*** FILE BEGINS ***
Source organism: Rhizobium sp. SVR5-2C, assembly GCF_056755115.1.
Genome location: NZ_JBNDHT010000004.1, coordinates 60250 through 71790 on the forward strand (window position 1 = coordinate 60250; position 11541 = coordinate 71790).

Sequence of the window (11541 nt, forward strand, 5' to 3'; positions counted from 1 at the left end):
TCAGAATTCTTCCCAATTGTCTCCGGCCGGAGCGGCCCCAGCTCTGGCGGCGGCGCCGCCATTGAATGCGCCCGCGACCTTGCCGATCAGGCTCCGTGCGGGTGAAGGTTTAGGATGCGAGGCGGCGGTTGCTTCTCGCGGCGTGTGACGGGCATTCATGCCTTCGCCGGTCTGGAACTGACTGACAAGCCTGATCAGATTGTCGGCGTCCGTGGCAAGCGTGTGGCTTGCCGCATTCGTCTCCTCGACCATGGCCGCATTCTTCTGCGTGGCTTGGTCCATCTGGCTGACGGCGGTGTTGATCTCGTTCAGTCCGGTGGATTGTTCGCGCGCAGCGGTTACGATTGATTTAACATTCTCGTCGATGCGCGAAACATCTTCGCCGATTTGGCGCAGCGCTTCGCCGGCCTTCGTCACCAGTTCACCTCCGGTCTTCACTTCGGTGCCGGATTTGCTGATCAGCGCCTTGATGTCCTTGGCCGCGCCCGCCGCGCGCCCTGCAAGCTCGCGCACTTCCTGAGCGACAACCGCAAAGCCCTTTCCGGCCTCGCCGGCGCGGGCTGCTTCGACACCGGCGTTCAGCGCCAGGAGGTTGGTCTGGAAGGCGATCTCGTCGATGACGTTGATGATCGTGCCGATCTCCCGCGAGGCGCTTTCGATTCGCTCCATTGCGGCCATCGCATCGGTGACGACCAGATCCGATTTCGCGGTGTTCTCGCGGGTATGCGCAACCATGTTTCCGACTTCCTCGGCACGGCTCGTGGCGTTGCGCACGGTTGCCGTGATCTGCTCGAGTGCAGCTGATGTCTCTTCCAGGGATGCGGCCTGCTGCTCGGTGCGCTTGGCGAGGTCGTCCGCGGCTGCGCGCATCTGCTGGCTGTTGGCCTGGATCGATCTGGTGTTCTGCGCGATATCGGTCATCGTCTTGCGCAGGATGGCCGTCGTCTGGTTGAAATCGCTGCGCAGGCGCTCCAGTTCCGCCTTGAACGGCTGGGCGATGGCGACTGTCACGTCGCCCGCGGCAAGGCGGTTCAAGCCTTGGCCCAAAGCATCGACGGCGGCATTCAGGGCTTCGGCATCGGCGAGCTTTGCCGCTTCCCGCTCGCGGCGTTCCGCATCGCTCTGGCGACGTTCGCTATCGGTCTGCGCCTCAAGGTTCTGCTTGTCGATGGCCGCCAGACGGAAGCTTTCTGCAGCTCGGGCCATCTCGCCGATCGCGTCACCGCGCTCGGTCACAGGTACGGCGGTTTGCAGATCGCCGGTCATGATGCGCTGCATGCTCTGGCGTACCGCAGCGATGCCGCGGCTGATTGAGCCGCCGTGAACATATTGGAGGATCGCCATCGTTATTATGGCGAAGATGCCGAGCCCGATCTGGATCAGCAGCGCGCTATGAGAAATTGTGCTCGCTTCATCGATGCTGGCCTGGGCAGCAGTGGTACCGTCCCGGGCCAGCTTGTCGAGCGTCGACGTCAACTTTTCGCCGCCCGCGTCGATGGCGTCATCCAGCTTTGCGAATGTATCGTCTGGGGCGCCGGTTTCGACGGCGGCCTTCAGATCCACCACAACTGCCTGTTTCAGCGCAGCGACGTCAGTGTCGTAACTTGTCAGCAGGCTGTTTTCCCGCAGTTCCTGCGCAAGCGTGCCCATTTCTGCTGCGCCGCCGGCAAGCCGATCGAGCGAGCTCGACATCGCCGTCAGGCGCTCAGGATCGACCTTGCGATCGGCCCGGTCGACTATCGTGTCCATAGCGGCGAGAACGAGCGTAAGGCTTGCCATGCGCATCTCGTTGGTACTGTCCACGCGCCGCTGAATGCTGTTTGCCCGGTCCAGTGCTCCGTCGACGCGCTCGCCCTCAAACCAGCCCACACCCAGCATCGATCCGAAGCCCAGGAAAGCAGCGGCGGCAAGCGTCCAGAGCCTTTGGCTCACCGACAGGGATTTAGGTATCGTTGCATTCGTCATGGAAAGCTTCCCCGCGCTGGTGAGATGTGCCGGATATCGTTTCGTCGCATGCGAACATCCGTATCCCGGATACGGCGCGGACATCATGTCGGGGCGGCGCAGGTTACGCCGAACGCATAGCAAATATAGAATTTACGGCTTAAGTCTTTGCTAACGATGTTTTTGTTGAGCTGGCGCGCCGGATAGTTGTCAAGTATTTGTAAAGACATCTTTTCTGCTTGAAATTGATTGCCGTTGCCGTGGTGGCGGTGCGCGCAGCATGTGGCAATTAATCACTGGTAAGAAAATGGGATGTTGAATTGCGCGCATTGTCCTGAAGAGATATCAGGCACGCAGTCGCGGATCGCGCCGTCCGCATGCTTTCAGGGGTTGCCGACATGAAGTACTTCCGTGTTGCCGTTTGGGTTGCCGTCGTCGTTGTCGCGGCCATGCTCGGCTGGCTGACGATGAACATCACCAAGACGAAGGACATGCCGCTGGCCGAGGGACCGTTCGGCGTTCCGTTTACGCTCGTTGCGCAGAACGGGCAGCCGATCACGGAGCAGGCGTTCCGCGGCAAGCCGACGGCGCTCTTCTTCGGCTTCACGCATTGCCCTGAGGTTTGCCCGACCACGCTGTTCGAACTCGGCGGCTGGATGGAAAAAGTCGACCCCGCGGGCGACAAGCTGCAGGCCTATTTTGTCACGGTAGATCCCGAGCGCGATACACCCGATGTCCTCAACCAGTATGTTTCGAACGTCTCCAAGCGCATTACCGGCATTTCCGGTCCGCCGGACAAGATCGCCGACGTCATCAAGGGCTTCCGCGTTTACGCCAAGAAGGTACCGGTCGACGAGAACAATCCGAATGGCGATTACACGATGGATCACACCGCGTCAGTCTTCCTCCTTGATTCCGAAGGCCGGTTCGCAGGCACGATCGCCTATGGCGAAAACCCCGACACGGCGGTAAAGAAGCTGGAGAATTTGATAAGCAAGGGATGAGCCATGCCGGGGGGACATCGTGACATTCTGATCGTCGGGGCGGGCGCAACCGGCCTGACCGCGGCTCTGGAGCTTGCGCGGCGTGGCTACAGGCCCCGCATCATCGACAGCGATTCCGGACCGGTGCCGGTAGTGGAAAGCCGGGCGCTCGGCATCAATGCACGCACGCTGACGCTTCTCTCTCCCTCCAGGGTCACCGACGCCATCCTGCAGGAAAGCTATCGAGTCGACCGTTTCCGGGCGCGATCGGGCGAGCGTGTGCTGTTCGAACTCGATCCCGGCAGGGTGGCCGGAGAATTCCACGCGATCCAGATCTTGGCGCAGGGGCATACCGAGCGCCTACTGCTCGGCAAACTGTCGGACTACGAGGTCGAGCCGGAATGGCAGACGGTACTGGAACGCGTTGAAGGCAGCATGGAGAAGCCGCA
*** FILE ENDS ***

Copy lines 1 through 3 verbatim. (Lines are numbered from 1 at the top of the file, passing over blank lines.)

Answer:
Source organism: Rhizobium sp. SVR5-2C, assembly GCF_056755115.1.
Genome location: NZ_JBNDHT010000004.1, coordinates 60250 through 71790 on the forward strand (window position 1 = coordinate 60250; position 11541 = coordinate 71790).

Sequence of the window (11541 nt, forward strand, 5' to 3'; positions counted from 1 at the left end):